The vital value of sleep to our wellbeing: sleep is one of the most important contributors to our all-round health. Here we outline the importance of fitting in those imperative eight hours a day.
We all know and recognise that a good night’s sleep can make you feel great and that a lack of sleep makes us feel worse, however what are the facts and actual benefits?
Let’s take a look at the science
Our neural circuits work hard when we are asleep (almost as hard as when we are awake). The cells within these circuits make and strengthen memories by consolidating connections between these cells.
Our organ processes are also hard at work during slumber, plus our body releases hormones which help to repair the cells that control the way our body uses energy. A negative effect on these hormones can influence our body weight.
During stage three and four of sleep the blood supply to our muscles increases and hormones, which are essential for growth and muscle development, are released. This is one reason children require more sleep than adults, as they are constantly growing.
The quality of our sleep determines the quality of our functionality during the day, both mentally and physically.
Recommended sleep time
Infants: 16 hours
Children: 12 hours
Teenagers: 9-10 hours
Adults: 7-9 hours
The benefits of sleep
Avoid depression: It works both ways that depression can cause lack of sleep, yet also a continued lack of sleep can contribute towards depression. Either way, sleeping is paramount in steering us clear of this negative condition. To combat insomnia, or sleep apnea, using relaxation therapies, or even medical solutions, may assist in achieving those essential restful hours.
Reduce stress: A lack of sleep can result in our body producing stress hormones, all prevented by a long healthy (regular) snooze.
Sharpen your memory: Did you ever try to learn something just before bed and realise you remember it perfectly the next morning? This is because of those neural circuits we spoke of earlier are organising and storing memories during your slumber.
Inspire creativity: Those same neural circuits which strengthen the emotional components of a memory also reorganise and restructure during sleep, which can help to spur on our creative processes.
Strengthen your immune system: Whilst sleeping our bodies produce extra protein molecules; these little helpers can fight off infections and help you to recover from minor illnesses, plus improving your overall immunity.
Keep you smiling: We are definitely less capable of being in a good mood having had a bad night’s sleep. You keep your rational head on and are calm and reasonable after a long, healthy sleep.
Natural pain relief: Sleep can help you to manage pain by lowering your pain threshold. Getting plenty of regular sleep can actually lessen your pain.
Brain power: As well as getting those essential 8 hours, a daytime nap can help to make us more productive. Sleeping makes our brains more attentive, focussed and effective.
A lack of sleep can result in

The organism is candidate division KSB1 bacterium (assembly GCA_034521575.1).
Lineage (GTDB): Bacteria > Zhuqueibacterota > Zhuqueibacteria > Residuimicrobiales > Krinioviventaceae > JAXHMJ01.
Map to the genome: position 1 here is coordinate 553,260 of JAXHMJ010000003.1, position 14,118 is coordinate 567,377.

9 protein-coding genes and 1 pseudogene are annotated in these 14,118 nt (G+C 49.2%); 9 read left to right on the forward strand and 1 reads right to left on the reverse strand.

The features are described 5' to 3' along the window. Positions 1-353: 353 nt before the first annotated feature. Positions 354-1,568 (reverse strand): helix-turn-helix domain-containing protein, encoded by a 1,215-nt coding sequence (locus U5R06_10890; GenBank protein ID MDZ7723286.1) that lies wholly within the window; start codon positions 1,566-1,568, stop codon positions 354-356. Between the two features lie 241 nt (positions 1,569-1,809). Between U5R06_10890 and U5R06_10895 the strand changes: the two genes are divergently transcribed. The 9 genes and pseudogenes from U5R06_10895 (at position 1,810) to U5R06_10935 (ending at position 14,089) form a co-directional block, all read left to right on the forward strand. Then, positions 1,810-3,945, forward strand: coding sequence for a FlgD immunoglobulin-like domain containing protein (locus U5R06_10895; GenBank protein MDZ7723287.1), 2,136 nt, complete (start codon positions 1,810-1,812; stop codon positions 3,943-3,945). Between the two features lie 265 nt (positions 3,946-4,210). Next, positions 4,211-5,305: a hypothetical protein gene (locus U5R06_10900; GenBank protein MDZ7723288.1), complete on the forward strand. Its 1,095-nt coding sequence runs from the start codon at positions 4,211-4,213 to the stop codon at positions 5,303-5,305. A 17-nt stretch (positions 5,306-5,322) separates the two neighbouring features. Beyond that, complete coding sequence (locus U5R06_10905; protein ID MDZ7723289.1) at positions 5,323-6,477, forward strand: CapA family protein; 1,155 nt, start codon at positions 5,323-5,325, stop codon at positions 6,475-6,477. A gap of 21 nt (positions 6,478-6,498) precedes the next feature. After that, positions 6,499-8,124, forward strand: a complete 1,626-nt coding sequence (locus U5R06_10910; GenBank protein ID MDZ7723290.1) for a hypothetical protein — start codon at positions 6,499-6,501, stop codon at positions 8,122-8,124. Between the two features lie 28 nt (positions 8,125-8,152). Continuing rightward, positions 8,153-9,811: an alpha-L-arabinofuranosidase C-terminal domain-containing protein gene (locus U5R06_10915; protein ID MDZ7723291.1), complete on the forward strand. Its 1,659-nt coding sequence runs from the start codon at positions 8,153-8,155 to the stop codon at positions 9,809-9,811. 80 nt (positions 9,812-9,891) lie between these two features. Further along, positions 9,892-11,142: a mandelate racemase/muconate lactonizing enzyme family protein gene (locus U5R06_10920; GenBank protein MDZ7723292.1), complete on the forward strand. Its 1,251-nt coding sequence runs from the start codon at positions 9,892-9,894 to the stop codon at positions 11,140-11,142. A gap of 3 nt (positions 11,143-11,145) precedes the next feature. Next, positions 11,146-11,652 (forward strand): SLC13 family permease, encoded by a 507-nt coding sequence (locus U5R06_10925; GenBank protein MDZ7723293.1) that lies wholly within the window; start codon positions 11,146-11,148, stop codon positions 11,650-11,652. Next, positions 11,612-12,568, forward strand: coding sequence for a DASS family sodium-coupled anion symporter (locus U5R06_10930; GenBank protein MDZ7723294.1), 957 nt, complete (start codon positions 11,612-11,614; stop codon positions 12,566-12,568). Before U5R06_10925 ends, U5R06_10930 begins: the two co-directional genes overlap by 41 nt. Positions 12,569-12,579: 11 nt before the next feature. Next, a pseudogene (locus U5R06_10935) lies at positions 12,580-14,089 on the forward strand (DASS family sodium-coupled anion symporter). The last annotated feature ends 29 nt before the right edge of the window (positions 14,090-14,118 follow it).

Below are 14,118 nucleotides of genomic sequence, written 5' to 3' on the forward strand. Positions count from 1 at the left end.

- Higher blood pressure and risk of heart disease – sleep debt raises the levels of stress and inflammation in your cardiovascular system, which in turn can increase your chances of a stroke or heart condition.
- Memory problems
- Insufficient production of antibodies which reduces the effectiveness of the immune system.
- Metabolic slowdown, which can result in weight gain.
- Insulin resistance, a condition which can lead to type two diabetes.
There is no such thing as adapting to sleeping less than we need (adults 7-9 hours) we merely become used to it. This results in something called ‘sleep debt’, and the only way to recover from this is to catch up on the sleep you missed and subsequently maintain a healthier sleep pattern. Sleep debt will impair your productivity during the day as well as potentially contribute to the more serious issues listed above. We just cannot function properly without enough sleep, it is that simple.
So if you hear anybody bragging about how they don’t need much sleep and that they can get along perfectly on less than you; “four hours is all I need”, do not be fooled. They are not an invincible sleepless superhero, they are probably unwittingly doing some serious harm and potentially long term damage to themselves by living in this detrimental fashion; perhaps forward them this article and hope they take note.
Many people struggle to sleep well and suffer from sleep deprivation; whether it is from a stressful lifestyle, or insomnia there are plenty of people living with sleep debt. There are remedies out there that can help with this, Relaxation Therapy being a strong contender. This also helps those who have a tendency to suffer from anxiety and don’t fare well in stressful situations.
What is Relaxation Therapy
A holistic therapy utilising relaxation as a therapeutic method to help control feelings of anxiety, improve your sleep patterns and relieve stress by quieting the mind allowing for rest and rejuvenation. If you are interested in becoming qualified in this therapy, to help yourself or others, see the box below for more information.
Professional Relaxation Therapy
Here at the School of Natural Health Science we offer a distance learning diploma course of 8 Lessons in Professional Relaxation Therapy. Accredited in 26 countries worldwide, this course will teach you how to respond to pressure in your life, look into brain waves and deep relaxation as well as meditation techniques. You will learn about the central nervous system, visualisation techniques, relaxation through smell and touch, how to set up as a practitioner and much much more! Take a look at what this course offers in detail on our Professional Relaxation Therapy page.